Tuesday, May 24, 2022
1Smelly bus stops hit the capital

Smelly bus stops hit the capital

Scratch and sniff bus stop
Scratch and sniff bus stop

By Cara Sulieman

NOT for nothing was Edinburgh once dubbed Auld Reekie.

With the ongoing bin strikes seeing stinking rubbish littering the streets, and rush-hour traffic clogging the roads and filling the air with fumes, a chance of a minute’s solace would sure come as a breath of fresh air.

Now commuters can do just that after two busy stops in Edinburgh were both fitted with unique push and sniff advertising boards, allowing them to enjoy a waft of the countryside on their way to work.

The new ads have been installed by Scotch Whisky Experience who are promoting a new sense room attraction at the museum.


The four Scottish whisky-making areas – Speyside, Lowlands, Highlands and Islay – are represented by a different scent.

Pressing a button releases the aroma from granules held in a pod behind the button.

The Marketing Manager for the Scotch Whisky Experience, Julie Trevisan Hunter, explained that they have tried to pinpoint the smell of each region.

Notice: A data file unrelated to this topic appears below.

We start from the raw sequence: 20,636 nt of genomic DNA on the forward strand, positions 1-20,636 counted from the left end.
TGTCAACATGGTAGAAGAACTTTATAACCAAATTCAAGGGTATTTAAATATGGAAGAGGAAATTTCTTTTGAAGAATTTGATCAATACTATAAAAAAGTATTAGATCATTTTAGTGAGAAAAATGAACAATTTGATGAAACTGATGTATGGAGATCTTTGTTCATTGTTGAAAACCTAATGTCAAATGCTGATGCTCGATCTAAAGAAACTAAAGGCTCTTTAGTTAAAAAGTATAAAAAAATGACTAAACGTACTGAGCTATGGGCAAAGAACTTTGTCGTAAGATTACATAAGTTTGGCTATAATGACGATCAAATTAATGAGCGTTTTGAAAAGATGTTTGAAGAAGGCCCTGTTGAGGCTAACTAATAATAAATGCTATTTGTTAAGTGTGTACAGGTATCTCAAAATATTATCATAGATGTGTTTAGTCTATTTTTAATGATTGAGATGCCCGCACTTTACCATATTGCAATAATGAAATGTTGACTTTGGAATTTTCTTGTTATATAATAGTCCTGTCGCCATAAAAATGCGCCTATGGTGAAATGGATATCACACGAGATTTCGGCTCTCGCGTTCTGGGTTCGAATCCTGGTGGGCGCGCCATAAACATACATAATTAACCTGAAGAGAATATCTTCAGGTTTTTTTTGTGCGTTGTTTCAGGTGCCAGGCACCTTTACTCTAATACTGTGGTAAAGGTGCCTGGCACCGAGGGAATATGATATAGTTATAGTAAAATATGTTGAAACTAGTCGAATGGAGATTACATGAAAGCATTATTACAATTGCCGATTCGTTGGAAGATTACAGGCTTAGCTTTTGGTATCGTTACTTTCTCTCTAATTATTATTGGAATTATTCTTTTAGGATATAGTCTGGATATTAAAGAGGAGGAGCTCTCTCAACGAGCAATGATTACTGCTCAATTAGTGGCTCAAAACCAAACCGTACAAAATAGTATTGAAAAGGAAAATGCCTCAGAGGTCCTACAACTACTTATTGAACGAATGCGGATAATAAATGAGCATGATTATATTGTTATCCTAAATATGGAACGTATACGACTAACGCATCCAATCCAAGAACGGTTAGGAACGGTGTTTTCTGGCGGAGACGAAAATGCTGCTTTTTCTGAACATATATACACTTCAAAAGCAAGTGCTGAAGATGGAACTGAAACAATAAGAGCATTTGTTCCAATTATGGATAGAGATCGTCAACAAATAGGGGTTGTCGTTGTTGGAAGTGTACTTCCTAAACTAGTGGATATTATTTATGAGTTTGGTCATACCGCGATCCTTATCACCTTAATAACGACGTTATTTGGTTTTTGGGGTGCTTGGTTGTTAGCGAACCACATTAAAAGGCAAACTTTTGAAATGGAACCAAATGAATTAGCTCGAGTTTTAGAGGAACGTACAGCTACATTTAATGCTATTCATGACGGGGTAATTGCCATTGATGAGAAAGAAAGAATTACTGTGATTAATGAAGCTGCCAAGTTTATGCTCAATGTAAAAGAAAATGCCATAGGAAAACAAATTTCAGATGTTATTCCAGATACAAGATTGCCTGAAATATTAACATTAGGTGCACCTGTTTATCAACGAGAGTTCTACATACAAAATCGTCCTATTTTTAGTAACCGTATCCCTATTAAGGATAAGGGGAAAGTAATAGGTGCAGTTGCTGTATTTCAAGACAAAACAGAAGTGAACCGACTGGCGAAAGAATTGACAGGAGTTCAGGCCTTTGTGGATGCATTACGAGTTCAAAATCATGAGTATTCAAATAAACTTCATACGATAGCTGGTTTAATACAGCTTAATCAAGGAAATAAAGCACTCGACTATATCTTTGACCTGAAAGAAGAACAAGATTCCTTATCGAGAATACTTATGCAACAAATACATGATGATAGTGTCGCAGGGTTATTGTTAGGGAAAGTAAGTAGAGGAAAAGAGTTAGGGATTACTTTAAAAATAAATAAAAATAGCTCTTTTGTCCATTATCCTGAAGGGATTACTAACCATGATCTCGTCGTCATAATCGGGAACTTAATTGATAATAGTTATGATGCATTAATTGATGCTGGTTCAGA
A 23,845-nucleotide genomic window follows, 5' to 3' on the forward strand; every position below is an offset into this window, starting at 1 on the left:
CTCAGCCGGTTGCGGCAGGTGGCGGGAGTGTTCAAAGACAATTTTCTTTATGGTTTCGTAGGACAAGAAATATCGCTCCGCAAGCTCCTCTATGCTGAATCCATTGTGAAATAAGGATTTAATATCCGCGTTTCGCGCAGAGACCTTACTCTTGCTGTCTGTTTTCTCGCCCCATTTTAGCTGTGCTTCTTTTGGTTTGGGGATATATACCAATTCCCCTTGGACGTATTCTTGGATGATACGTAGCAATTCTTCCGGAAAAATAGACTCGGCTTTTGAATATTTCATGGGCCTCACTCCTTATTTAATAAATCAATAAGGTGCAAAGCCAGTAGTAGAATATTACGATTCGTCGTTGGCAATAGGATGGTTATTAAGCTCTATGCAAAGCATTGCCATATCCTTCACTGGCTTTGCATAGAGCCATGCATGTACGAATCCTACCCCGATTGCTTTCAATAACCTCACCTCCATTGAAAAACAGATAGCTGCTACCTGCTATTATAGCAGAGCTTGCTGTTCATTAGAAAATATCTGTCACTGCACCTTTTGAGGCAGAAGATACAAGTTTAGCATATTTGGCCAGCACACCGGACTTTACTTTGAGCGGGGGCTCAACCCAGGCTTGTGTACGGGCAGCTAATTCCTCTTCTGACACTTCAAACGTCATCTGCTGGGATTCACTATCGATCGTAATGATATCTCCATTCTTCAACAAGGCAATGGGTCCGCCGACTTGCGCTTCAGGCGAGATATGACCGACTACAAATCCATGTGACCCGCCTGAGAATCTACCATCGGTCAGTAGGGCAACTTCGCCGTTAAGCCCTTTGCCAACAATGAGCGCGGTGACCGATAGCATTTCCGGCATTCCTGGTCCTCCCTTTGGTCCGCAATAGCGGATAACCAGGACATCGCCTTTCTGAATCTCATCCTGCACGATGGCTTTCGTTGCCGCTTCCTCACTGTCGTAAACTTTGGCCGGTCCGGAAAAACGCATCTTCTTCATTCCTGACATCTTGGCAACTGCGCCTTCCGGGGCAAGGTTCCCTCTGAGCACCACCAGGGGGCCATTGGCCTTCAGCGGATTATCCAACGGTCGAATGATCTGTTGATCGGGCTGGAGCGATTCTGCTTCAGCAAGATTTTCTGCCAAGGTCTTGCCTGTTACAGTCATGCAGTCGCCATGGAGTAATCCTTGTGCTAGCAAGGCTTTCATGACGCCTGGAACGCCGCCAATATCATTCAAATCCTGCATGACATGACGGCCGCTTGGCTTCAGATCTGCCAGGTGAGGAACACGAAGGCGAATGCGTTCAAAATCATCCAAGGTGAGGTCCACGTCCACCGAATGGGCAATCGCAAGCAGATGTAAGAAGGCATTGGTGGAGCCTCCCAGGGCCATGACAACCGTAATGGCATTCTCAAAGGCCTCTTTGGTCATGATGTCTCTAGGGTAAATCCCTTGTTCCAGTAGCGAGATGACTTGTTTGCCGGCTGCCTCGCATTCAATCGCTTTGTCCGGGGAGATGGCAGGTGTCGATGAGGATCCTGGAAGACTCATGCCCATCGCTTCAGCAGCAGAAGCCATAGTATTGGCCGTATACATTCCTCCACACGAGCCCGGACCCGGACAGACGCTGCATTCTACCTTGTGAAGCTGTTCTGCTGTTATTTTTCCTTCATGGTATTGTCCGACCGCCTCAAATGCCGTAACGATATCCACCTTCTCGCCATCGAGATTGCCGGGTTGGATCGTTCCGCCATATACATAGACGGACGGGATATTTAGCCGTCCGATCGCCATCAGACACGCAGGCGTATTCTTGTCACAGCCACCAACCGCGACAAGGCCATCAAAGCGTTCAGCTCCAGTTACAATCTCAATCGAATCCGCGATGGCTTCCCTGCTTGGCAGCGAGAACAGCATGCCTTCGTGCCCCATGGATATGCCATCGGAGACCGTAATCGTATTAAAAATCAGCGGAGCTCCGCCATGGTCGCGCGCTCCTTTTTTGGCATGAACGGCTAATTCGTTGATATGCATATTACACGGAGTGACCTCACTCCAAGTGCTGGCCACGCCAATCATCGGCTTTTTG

She said: “The Lowlands smell of grain, like fresh biscuits, representing the cereal tones and lighter notes that you get in Lowland malts.

“The Highland region is massive, and it’s hard to generalise, but there are much more floral refreshing notes, so this one is a floral aroma, with heather-y character to it.

“Very distinctive”

“All Speyside whiskies are characterised as being very fruity, from the lighter fruits like pears and bananas, through to the richer versions like sultanas and cherries, so our Speyside is a fruity aroma like pears.

“Islay is a peat smoke – the Islay whiskies are all peated to some extent and very distinctive.”

And the same smells are being used in the new Smell of Scotland exhibition at the Scotch Whiskey Experience.

Julie said: “Part of the tour is our Sense of Scotland room where we explain to people about the different regions around Scotland.

“We get people to smell those four aromas and say which they prefer, and we’ll give you a dram of whisky with a taste that reflects that.”


But the new posters on Princes Street and Leith Street are getting a mixed reaction from the public.

Tourist Therese White, from County Down in Northern Ireland said: “I thought the Lowlands scent was best, it was fruity.

“I think it’s a good idea. I’m not really a fan of whisky but I might be after smelling these.”

But her views weren’t shared by Leona Sutherland, 26, from Bathgate, West Lothian, who thinks it is a waste of money.


She said: “The Islay and Speyside ones smell of nothing. The Highland one smells a bit floral and the Lowlands smells of cinnamon.

“I think it’s a waste of money actually, because I don’t know how many people would go on and do it, and next to a busy main road there’s that much pollution you can’t really smell it anyway.”

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